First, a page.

budrichard wrote:The difference is in the muscle groups rather than texture and flavor.
    The leg has few large muscles whereas the shoulder has many.
    The leg is easier to carve bone in than a bone in shoulder.
    Boneless, the larger muscles of the leg make for easier usage.
    -Richard

    That is a very good explanation. My reaction to the question was the flavor and texture seemed the same. At the same time, its been a while since I had leg of lamb.

    Why I cut the shoulder in half was influenced by the recipe I wanted to try. What surprised me was two distinctly different cooking methods: roast to medium rare or braise low-and-slow until it was very tender.

    Next up will be the braise along with the bones from the roast.

    Regards,
    Cathy2
    Cathy2

    "You'll be remembered long after you're dead if you make good gravy, mashed potatoes and biscuits." -- Nathalie Dupree
    Facebook, Twitter, Greater Midwest Foodways, Road Food 2012: Podcast
  • Post #23 - April 14th, 2021, 3:08 am
    Post #23 - April 14th, 2021, 3:08 am Post #23 - April 14th, 2021, 3:08 am
    The bones are browned and used to make a ‘Scotch Broth’ type soup with barley and carrots.
    Sauté your carrots in olive oil with sage or thyme.
    Cook your barley before adding to the soup, I use regular but there is a pre0cooked available.
    You can choose to have just a soup or add sautéed lamb bits to your soup.
    This is a staple in our house.
    -Richard
  • Post #24 - April 14th, 2021, 8:15 am
    Post #24 - April 14th, 2021, 8:15 am Post #24 - April 14th, 2021, 8:15 am
    budrichard wrote:The bones are browned and used to make a ‘Scotch Broth’ type soup with barley and carrots.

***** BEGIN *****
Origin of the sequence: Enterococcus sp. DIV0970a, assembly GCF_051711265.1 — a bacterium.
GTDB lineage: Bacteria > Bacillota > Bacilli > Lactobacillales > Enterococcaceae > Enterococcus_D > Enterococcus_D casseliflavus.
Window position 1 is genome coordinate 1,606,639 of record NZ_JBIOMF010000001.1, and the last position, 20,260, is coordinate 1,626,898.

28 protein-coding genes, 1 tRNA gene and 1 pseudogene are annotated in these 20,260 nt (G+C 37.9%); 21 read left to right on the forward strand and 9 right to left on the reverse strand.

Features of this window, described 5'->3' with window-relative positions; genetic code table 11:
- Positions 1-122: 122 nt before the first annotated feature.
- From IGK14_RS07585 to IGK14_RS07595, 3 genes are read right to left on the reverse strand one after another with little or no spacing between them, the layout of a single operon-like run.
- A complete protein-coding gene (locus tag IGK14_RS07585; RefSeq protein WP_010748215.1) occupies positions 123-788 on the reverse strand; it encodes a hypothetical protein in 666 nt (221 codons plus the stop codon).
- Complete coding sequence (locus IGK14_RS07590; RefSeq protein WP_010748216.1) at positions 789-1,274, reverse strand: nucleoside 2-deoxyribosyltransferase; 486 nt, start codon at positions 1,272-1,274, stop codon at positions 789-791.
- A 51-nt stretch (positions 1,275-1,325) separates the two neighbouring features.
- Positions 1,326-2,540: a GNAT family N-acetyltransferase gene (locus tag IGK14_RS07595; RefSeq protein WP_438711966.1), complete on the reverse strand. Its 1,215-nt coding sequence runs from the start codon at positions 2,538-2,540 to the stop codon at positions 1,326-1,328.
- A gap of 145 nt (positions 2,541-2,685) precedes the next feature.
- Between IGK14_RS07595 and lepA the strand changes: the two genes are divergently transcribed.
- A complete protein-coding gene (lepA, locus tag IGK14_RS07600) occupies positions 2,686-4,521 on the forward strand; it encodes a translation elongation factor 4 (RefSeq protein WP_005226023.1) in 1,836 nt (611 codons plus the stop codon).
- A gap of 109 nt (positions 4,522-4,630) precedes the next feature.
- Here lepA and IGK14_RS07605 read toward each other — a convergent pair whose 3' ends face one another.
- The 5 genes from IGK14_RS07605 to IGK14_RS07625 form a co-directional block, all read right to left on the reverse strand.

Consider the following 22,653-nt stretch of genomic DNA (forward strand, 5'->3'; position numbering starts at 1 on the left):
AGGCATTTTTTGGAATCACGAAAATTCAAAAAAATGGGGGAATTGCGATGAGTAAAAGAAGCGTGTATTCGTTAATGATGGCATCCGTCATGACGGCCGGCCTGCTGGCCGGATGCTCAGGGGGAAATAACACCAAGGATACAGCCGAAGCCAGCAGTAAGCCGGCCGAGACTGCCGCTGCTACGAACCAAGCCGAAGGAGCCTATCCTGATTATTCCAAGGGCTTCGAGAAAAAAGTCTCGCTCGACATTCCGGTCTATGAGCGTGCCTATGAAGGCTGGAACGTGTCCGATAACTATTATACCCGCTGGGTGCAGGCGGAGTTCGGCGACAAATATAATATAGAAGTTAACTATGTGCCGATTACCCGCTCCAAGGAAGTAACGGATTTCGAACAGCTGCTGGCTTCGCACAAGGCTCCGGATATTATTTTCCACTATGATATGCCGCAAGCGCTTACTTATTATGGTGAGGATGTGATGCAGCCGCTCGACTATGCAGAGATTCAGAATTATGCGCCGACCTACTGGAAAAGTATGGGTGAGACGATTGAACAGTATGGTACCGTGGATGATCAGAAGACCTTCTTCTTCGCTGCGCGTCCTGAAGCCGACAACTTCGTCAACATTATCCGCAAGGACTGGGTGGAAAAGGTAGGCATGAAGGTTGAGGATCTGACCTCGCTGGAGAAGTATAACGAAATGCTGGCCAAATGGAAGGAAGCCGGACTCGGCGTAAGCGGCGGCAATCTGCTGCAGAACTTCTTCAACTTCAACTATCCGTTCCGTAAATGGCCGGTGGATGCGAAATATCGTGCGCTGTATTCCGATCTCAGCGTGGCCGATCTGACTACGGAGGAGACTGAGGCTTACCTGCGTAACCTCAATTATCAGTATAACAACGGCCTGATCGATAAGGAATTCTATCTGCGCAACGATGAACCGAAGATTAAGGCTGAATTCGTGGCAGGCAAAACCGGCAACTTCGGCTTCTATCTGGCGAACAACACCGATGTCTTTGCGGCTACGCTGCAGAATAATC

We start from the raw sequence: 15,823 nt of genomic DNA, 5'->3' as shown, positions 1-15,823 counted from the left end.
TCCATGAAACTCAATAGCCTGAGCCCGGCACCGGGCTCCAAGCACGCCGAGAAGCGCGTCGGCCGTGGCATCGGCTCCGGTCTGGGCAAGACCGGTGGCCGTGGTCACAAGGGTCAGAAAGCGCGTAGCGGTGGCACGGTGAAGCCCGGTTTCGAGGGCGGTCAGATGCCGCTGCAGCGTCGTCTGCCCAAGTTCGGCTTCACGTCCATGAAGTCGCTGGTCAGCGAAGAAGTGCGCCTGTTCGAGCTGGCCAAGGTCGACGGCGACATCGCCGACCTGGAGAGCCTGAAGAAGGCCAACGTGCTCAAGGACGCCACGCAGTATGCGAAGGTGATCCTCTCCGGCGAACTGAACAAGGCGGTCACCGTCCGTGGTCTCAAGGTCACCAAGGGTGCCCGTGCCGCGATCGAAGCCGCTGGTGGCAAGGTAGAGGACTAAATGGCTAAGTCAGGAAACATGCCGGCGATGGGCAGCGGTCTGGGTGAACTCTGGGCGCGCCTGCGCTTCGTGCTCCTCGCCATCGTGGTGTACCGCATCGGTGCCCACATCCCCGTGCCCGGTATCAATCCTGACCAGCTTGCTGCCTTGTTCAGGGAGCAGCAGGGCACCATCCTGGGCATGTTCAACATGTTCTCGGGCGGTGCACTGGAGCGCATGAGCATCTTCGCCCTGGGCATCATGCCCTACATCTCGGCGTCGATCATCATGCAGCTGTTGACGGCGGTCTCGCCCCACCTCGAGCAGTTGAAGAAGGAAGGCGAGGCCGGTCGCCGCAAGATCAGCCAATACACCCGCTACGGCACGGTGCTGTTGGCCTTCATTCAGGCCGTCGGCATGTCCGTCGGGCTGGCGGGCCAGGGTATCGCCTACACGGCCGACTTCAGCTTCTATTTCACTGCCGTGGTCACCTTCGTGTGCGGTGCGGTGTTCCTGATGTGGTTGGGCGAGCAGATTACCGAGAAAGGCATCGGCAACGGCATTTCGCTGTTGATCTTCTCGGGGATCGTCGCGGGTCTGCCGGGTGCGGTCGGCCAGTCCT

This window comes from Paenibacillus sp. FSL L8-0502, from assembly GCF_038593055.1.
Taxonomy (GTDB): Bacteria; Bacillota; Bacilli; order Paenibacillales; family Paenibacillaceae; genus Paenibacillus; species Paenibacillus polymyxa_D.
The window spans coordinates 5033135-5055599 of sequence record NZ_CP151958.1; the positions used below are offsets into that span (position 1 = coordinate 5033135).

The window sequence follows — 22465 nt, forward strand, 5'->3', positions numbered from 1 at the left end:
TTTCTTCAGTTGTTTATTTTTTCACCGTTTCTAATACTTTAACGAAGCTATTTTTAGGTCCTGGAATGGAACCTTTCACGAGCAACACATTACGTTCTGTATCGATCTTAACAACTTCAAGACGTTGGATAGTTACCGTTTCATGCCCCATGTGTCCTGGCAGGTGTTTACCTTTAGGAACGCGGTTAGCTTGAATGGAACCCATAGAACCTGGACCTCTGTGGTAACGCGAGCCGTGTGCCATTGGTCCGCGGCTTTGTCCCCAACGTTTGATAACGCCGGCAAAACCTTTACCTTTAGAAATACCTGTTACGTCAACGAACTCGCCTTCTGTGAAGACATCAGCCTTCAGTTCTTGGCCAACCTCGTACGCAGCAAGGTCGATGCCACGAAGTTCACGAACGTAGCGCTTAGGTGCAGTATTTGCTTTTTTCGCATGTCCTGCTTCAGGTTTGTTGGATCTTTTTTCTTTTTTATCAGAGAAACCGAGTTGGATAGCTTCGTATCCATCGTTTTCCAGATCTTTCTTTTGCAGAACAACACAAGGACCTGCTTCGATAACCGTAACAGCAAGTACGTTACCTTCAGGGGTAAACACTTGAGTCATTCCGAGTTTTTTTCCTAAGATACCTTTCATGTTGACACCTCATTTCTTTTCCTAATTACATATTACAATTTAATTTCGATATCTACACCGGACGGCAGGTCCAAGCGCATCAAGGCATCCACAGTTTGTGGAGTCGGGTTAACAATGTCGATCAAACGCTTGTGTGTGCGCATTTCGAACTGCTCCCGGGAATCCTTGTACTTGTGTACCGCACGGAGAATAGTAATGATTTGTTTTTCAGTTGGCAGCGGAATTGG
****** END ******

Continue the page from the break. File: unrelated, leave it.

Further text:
Sauté your carrots in olive oil with sage or thyme.
    Cook your barley before adding to the soup, I use regular but there is a pre0cooked available.
    You can choose to have just a soup or add sautéed lamb bits to your soup.
    This is a staple in our house.
    -Richard

    This was Julia Child's favorite for dealing with leftover lamb. She also made 1950's style curry, which no Indian would recognize, that was pretty good.

    Regards,
    Cathy2
    Cathy2

    "You'll be remembered long after you're dead if you make good gravy, mashed potatoes and biscuits." -- Nathalie Dupree
    Facebook, Twitter, Greater Midwest Foodways, Road Food 2012: Podcast
  • Post #25 - April 14th, 2021, 5:40 pm
    Post #25 - April 14th, 2021, 5:40 pm Post #25 - April 14th, 2021, 5:40 pm
    Thanks a lot Cathy for the very explicit video about boning and trussing a lamb shoulder.
    It is obvious that we are dealing here with a professional and that his skills with butcher and paring knives would not be so easily reproduced by an amateur cook.
    Tks anyway since it was a nice training show nevertheless.
    Alain
  • Post #26 - April 14th, 2021, 9:10 pm
    Post #26 - April 14th, 2021, 9:10 pm Post #26 - April 14th, 2021, 9:10 pm
    Alain940 wrote:Thanks a lot Cathy for the very explicit video about boning and trussing a lamb shoulder.
    It is obvious that we are dealing here with a professional and that his skills with butcher and paring knives would not be so easily reproduced by an amateur cook.
    Tks anyway since it was a nice training show nevertheless.
    Alain

    Alain,

    If I can do it, I am sure you can, too. You appear to be a very good and sensitive to detail cook. I have faith in you. :D